Tim Burke on the dangers of certain arguments against appropriation

Tim Burke has written a really useful engagement with the idea of appropriation, and I am quoting far too much of it below, largely because I couldn’t figure out what to include that would give the reader a feeling of the overall and would get them to click through. Also, I use this blog for my own purposes, as a form of notes, and these are the paragraphs I most wanted to keep. Apologies, Tim. If we meet, I will owe you a beverage.

In some forms, the argument against appropriation is closely aligned with dangerous kinds of ethnocentrism and ultra-nationalism, with ideas about purity and exclusivity. It can serve as the platform for an attack on the sort of cosmopolitan and pluralistic society that many activists are demanding the right to live within. Appropriation in the wrong institutional hands is a two-edged sword: it might instruct an “appropriator” to stop wearing, using or enacting something that is “not of their culture”, but it might also require someone to wear, use and enact their own “proper culture”…

What’s being called appropriation in some of the current activist discourses is how culture works. It’s the engine of cultural history, it’s the driver of human creativity. No culture is a natural, bounded, intrinsic and unchanging thing. A strong prohibition against appropriation is death to every ideal of human community except for a rigidly purified and exclusionary vision of identity and membership.

Even a weak prohibition against appropriation risks constant misapplication and misunderstanding by people who are trying to systematically apply the concept as polite dogma. To see one example of that, look to the New York Times article, which describes at one point a University of Washington advice video that counsels people to avoid wearing a karate costume unless you’re part of the real culture of karate. But karate as an institutional culture of art and sport is already thoroughly appropriated from its origins in Okinawa, and it was in turn an appropriation of sorts from Chinese martial arts–and no martial arts form in the world today is anything even remotely like its antecedents in practice, form or purpose. Trying to forbid karate costuming to anyone but a truly authentic “owner” of the costume is a tragic misunderstanding of the history of the thing being regulated. It’s also a gesture that almost certainly forbids the wearing of a costume that has a referent that is not wholly imaginary. If a karate outfit is appropriation for anyone but a genuine Okinawan with a black belt, then so also are firefighters, police, soldiers, nurses, doctors, astronauts and so on. Even imaginary characters are usually appropriations of some kind of another, drawn out of history and memory.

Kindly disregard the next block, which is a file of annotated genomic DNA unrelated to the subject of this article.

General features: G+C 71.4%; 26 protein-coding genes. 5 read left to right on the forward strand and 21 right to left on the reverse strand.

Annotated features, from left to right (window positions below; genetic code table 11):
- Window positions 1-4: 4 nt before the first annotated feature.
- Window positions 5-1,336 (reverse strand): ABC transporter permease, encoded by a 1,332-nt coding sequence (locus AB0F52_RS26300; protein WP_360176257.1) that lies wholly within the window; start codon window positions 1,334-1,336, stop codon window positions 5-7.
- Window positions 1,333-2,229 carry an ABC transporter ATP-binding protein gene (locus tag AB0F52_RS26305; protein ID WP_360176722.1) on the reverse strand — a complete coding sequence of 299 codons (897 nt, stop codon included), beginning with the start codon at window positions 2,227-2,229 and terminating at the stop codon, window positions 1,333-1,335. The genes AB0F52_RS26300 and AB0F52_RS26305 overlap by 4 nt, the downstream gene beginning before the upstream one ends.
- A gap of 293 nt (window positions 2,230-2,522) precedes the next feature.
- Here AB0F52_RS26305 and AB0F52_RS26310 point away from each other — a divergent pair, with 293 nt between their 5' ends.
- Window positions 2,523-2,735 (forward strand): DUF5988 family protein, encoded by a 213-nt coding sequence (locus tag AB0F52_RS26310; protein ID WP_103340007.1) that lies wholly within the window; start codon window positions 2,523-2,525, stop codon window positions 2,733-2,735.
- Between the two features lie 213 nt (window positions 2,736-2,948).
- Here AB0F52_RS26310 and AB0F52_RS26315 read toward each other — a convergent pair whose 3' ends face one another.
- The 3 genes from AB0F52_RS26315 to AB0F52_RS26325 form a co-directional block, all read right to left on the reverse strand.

It is precisely these kinds of discourses about appropriation that are used by reactionaries to protest Idris Elba being cast as Heimdall, or to assert that a tradition of a particular character or cultural type being white or male or straight means it must always be so. It might be possible to configure a critique so that appropriation from below is always ok and appropriation from above is never ok, but that kind of categorical distinction itself rests on the illusion of power being rigid, binary and fixed rather than fluid, performative and situational. [link]


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